Carroll's Nelson leading New York Times source

In a refreshing and exceptionally informative article on arguably the most important of family issues, what happens to money and assets when people die and how to manage such matters, The New York Times Feb. 10 quoted Iowa Savings Bank’s Michel Nelson, vice president and senior trust officer at the institution.

Most important Iowans? Readers say Hoover, Wayne
Over the last several weeks the Daily Times Herald has been running an online poll at carrollspaper.com. We do this from time to time, asking serious questions (about elections and public-policy issues) and supercilious ones (what is your favorite part of Thanksgiving?). The homepage poll, which remains active, now poses this sweeping question: Who is the most important Iowan in history?
The one-shoe Republican Party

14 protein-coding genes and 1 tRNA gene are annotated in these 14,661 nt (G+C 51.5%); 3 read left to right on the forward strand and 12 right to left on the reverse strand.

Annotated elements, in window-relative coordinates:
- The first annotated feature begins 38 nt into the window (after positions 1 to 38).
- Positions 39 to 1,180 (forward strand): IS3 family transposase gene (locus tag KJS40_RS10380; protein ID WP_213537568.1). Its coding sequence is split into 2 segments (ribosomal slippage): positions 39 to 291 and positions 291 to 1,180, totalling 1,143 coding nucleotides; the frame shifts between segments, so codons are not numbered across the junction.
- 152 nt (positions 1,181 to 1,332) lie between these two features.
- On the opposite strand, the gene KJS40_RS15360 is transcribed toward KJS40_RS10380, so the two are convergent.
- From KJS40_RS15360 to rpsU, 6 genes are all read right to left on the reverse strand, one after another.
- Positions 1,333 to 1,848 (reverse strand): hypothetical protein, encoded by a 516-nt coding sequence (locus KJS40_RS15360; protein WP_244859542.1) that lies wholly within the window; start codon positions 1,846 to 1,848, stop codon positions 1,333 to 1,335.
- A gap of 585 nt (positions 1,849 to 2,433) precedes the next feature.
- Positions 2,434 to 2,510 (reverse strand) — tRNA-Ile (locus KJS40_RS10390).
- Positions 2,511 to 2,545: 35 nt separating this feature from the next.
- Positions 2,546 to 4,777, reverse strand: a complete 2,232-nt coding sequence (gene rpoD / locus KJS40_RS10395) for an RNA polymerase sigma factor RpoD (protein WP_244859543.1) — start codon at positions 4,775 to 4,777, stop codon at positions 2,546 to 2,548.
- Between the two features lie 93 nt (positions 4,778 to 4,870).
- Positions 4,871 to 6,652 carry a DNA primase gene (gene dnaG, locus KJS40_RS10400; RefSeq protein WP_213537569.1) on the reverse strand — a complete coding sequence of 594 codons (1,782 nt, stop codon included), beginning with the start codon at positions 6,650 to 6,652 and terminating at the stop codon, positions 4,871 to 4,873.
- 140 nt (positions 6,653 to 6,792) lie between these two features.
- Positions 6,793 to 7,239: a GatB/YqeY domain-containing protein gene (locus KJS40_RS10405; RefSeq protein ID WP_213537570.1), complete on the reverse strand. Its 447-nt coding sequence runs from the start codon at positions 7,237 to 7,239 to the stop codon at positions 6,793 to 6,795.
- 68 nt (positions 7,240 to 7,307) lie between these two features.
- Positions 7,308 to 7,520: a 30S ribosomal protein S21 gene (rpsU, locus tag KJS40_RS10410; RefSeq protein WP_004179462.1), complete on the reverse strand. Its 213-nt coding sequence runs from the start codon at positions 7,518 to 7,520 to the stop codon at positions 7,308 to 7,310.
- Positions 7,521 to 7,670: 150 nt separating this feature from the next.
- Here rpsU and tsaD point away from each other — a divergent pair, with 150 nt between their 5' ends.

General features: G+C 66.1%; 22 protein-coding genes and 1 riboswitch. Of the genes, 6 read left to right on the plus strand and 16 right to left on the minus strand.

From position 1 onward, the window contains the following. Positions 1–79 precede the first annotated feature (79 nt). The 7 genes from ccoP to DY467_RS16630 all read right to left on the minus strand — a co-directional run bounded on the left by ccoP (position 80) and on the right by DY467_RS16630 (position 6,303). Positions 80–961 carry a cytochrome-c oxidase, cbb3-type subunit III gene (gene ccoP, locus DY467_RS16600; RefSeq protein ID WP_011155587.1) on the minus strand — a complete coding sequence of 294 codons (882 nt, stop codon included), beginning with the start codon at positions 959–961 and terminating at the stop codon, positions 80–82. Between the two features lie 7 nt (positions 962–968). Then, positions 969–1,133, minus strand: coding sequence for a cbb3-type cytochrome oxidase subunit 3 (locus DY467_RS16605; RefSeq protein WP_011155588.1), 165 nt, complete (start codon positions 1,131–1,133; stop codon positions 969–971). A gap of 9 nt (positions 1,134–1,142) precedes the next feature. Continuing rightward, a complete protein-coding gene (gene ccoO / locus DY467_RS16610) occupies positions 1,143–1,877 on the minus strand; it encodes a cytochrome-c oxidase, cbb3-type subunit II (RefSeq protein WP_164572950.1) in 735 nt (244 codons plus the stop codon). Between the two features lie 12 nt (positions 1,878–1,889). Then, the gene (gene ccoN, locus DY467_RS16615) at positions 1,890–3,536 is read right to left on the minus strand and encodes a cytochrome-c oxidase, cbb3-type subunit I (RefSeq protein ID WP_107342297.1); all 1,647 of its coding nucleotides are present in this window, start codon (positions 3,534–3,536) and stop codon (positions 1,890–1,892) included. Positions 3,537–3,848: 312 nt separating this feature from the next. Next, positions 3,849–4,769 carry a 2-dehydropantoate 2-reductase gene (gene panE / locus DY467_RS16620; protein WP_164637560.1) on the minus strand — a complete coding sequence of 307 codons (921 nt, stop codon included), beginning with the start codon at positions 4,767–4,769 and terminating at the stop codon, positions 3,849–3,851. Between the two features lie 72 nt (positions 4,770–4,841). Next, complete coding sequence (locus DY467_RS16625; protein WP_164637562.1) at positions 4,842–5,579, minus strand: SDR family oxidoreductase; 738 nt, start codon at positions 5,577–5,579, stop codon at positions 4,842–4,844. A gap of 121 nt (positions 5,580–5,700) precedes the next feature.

At first blush the argument is flush with inspiration for the Obama suspicioners. We hear it all the time, from the floor of the U.S. House of Representatives to Tea Party rallies to the Rotary Club: This health-care reform is pinned on a mandate, the detractors say. “Obama’s forcing us to buy something, and that something is health insurance,” the opponents of health-care reform rail on. “And that’s as un-American as, well, things like the president’s name and the State of Hawaii and recycling and dudes buying facial moisturizers.”

Why supervisors should keep public work diaries
It’s perhaps the greatest open — and long-running — question about local government in the Carroll area. Are members of the Carroll County Board of Supervisors paid too much? Do they earn that $26,000 in annual pay, plus health insurance and a robust retirement plan.

Absent characters, our town loses some of its own